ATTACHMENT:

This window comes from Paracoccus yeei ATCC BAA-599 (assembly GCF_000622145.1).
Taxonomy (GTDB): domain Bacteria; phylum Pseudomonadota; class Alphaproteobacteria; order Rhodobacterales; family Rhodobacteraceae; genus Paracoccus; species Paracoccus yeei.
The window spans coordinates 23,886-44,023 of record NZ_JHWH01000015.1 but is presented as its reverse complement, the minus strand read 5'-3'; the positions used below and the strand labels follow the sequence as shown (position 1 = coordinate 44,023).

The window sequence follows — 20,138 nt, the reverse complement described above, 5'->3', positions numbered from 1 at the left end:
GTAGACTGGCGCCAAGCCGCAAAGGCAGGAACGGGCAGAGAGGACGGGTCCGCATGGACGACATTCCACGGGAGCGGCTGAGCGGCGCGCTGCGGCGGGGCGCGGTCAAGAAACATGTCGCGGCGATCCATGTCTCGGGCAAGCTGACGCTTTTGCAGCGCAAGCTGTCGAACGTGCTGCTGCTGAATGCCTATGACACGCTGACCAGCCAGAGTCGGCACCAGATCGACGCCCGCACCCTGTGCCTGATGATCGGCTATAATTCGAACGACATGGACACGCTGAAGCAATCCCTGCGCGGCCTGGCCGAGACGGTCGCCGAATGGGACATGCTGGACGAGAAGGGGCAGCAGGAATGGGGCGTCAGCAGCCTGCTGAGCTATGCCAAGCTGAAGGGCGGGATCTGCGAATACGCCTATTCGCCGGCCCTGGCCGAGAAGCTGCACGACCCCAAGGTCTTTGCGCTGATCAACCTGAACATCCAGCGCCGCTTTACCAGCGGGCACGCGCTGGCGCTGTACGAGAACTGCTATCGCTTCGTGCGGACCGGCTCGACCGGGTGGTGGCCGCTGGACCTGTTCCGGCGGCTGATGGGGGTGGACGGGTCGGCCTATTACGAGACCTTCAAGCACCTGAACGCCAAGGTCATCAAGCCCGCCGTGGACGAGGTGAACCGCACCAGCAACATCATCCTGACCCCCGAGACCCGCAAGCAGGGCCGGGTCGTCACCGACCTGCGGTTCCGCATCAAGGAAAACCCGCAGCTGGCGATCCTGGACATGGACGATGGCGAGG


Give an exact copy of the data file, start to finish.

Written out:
This window comes from Paracoccus yeei ATCC BAA-599 (assembly GCF_000622145.1).
Taxonomy (GTDB): domain Bacteria; phylum Pseudomonadota; class Alphaproteobacteria; order Rhodobacterales; family Rhodobacteraceae; genus Paracoccus; species Paracoccus yeei.
The window spans coordinates 23,886-44,023 of record NZ_JHWH01000015.1 but is presented as its reverse complement, the minus strand read 5'-3'; the positions used below and the strand labels follow the sequence as shown (position 1 = coordinate 44,023).

The window sequence follows — 20,138 nt, the reverse complement described above, 5'->3', positions numbered from 1 at the left end:
GTAGACTGGCGCCAAGCCGCAAAGGCAGGAACGGGCAGAGAGGACGGGTCCGCATGGACGACATTCCACGGGAGCGGCTGAGCGGCGCGCTGCGGCGGGGCGCGGTCAAGAAACATGTCGCGGCGATCCATGTCTCGGGCAAGCTGACGCTTTTGCAGCGCAAGCTGTCGAACGTGCTGCTGCTGAATGCCTATGACACGCTGACCAGCCAGAGTCGGCACCAGATCGACGCCCGCACCCTGTGCCTGATGATCGGCTATAATTCGAACGACATGGACACGCTGAAGCAATCCCTGCGCGGCCTGGCCGAGACGGTCGCCGAATGGGACATGCTGGACGAGAAGGGGCAGCAGGAATGGGGCGTCAGCAGCCTGCTGAGCTATGCCAAGCTGAAGGGCGGGATCTGCGAATACGCCTATTCGCCGGCCCTGGCCGAGAAGCTGCACGACCCCAAGGTCTTTGCGCTGATCAACCTGAACATCCAGCGCCGCTTTACCAGCGGGCACGCGCTGGCGCTGTACGAGAACTGCTATCGCTTCGTGCGGACCGGCTCGACCGGGTGGTGGCCGCTGGACCTGTTCCGGCGGCTGATGGGGGTGGACGGGTCGGCCTATTACGAGACCTTCAAGCACCTGAACGCCAAGGTCATCAAGCCCGCCGTGGACGAGGTGAACCGCACCAGCAACATCATCCTGACCCCCGAGACCCGCAAGCAGGGCCGGGTCGTCACCGACCTGCGGTTCCGCATCAAGGAAAACCCGCAGCTGGCGATCCTGGACATGGACGATGGCGAGG